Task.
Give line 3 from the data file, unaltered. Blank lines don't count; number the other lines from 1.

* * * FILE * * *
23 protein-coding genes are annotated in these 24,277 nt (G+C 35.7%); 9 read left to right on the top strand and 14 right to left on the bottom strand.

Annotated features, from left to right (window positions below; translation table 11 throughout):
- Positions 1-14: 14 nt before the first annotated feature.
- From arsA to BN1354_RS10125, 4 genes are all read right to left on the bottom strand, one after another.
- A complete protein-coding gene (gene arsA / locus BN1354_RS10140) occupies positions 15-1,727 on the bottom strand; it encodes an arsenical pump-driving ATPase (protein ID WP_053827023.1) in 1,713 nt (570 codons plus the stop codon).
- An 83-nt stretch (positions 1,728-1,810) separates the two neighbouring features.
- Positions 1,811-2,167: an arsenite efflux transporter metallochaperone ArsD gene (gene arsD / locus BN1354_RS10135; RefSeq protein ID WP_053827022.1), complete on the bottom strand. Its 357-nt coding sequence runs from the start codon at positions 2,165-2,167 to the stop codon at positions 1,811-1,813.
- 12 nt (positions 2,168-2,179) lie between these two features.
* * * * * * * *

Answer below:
- Positions 1-14: 14 nt before the first annotated feature.